Phyllis Schlafly

The new education standards called Common Core won't make U.S. kids any smarter. It would be better if states used their own revised and improved version of standards already successfully piloted in 12 states.

The overall Common Core strategy is to raise the scores of average students by a point or two but do nothing to motivate or help the smarter kids or the dumber kids. CC's goal is to achieve a result like Lake Wobegon, the fictional Minnesota town where "all kids are above average."

Professor Sandra Stotsky, a member of the CC validation committee, refused to approve the standards finally published and explained: "Common Core has carefully disguised its road to equally low outcomes for all demographic groups, and many state boards of education may quickly follow up their unexamined adoption of Common Core's K-12 standards ... by lowering their high school graduation requirements in the name of alignment."

CC advocates continue to say that CC standards are not a curriculum but are merely standards. But it's clear that the curriculum must be aligned with the CC tests so teachers will be compelled to teach to the test.

A report by the UCLA-based National Center for Research on Evaluation, Standards and Student Testing concluded that "educators will align curriculum and teaching to what is tested, and what is not assessed largely will be ignored." Bill Gates, the largest individual financial contributor to Common Core, told the National Conference of State Legislators, "We'll know we've succeeded when the curriculum and the tests are aligned to these standards."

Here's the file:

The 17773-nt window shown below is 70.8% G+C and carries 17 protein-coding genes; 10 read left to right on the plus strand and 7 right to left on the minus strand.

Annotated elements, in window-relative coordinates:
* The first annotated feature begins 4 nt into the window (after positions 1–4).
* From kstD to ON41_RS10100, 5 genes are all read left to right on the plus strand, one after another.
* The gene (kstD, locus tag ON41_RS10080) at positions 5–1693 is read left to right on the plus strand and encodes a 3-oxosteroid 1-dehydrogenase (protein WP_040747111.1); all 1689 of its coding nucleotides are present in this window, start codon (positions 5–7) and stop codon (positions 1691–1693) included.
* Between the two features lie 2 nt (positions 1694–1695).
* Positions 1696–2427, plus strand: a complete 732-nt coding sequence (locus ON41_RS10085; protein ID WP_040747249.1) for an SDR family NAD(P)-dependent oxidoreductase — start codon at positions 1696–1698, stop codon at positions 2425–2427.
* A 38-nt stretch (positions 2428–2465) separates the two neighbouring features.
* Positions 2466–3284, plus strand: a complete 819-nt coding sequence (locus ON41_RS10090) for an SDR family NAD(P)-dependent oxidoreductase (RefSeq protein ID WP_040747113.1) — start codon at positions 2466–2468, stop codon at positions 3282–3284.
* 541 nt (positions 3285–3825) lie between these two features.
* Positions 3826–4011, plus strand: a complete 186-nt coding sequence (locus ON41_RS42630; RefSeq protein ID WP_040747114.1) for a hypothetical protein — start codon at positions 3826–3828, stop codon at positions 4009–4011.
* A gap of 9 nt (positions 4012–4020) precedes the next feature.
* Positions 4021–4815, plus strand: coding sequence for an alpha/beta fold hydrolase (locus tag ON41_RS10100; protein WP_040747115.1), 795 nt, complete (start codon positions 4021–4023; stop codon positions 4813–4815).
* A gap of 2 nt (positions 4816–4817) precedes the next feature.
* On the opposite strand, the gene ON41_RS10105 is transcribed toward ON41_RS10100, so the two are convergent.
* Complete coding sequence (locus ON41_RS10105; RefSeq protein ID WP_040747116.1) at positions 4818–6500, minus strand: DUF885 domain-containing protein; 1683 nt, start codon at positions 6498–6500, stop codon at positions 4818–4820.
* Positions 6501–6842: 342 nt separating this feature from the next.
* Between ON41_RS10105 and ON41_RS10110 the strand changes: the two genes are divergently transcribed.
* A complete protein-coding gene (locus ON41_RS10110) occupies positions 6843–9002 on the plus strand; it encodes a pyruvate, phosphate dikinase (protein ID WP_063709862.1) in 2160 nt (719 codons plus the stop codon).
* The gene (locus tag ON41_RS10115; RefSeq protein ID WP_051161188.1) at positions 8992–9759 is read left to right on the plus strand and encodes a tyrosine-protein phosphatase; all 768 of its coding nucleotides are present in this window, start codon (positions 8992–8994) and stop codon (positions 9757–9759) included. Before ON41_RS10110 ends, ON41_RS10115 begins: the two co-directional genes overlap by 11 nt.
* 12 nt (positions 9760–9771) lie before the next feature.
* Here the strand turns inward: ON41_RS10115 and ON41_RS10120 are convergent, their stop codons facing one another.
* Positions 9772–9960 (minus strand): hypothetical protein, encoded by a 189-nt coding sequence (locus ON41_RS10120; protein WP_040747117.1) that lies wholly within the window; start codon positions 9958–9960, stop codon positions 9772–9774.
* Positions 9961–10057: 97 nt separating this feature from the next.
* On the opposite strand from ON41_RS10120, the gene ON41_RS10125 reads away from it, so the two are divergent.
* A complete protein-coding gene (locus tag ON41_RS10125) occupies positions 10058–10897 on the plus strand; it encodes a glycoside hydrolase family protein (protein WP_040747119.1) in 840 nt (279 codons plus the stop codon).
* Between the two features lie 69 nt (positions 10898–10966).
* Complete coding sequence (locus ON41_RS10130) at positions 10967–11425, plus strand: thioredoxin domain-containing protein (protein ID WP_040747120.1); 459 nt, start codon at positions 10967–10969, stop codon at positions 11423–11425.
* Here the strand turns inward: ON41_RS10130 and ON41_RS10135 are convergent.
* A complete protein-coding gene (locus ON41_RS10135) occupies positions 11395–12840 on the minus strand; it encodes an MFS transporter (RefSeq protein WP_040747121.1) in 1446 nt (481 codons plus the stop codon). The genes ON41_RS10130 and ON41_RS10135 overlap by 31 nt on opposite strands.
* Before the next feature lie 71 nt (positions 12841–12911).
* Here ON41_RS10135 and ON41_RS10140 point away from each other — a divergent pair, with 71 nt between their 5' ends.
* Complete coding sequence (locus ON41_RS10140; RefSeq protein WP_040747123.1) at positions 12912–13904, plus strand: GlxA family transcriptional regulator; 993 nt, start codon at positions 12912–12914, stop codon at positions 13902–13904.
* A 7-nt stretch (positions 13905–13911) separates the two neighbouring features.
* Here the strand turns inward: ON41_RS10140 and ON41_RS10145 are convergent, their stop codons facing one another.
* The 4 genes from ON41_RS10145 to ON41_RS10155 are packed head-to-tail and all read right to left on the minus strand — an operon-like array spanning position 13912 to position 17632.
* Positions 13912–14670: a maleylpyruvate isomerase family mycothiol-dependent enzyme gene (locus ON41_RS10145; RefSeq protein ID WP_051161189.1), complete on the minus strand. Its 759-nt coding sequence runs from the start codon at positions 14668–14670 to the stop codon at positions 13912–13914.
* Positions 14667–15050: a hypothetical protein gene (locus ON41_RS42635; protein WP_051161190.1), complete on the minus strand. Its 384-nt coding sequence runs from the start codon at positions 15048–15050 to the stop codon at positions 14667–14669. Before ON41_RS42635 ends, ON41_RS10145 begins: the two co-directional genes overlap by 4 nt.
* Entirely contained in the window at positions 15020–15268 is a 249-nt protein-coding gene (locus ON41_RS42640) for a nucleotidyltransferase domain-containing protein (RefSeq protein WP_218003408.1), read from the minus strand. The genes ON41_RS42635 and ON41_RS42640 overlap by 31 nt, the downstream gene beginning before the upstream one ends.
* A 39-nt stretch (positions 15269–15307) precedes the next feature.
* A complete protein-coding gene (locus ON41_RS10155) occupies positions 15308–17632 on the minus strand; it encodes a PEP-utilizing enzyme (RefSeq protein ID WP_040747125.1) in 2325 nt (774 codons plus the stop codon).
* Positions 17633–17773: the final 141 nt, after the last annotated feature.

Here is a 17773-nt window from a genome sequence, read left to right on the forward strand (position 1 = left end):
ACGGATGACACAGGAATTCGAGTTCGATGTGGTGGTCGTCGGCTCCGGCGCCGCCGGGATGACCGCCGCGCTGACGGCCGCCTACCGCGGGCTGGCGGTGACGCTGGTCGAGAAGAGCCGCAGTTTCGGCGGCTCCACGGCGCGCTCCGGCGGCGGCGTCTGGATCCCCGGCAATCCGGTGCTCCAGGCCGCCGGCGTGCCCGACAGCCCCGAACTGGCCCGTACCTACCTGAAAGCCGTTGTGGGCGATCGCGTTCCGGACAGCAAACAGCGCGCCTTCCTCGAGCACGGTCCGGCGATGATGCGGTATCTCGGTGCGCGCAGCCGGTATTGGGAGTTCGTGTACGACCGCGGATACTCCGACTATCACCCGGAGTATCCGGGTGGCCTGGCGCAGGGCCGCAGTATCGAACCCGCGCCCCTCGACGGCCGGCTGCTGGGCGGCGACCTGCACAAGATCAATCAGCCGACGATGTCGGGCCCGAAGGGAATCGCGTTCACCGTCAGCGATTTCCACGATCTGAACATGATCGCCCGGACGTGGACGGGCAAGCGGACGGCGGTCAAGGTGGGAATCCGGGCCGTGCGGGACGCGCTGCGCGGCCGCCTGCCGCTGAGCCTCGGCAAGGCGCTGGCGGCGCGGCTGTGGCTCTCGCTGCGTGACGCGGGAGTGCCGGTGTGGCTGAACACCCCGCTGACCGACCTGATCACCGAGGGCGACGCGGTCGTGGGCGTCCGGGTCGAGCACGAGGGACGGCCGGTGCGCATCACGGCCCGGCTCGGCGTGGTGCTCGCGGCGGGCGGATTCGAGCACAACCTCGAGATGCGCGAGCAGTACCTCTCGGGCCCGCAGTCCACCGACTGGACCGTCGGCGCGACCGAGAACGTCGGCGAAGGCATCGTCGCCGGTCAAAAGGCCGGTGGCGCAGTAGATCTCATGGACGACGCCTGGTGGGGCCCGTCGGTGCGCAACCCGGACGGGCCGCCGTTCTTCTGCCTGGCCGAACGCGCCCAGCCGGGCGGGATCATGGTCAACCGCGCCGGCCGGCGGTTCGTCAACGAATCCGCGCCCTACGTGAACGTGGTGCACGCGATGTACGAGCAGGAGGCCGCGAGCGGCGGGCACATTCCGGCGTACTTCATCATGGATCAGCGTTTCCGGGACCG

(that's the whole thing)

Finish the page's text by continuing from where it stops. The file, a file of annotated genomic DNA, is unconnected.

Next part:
The CC English standards replace about half of the readings in literature classics with "informational" materials, which CC advocates say are supposed to promote analytical thinking by students. In a report released by the Pioneer Institute, Stotsky gave an example of her grandson's experience.

The students were assigned to read selections on the fate of the Taino Indians and from a diary supposedly written by Christopher Columbus' cabin boy, and then were told to write to a state official opining on whether Columbus should be honored by a state holiday. Every student's letter said Columbus should not be so honored. That's how "informational" reading morphs into liberal propaganda.

Common Core gives leftist educators a backdoor for bringing leftwing activism into the classroom. NPR reported that one veteran teacher, Melinda Bundy, replaced her popular unit about King Arthur and his Knights of the Round Table with one about President John F. Kennedy and the 1960s because, she said, she "adored JFK."

Phyllis Schlafly

Phyllis Schlafly is a national leader of the pro-family movement, a nationally syndicated columnist and author of Feminist Fantasies.
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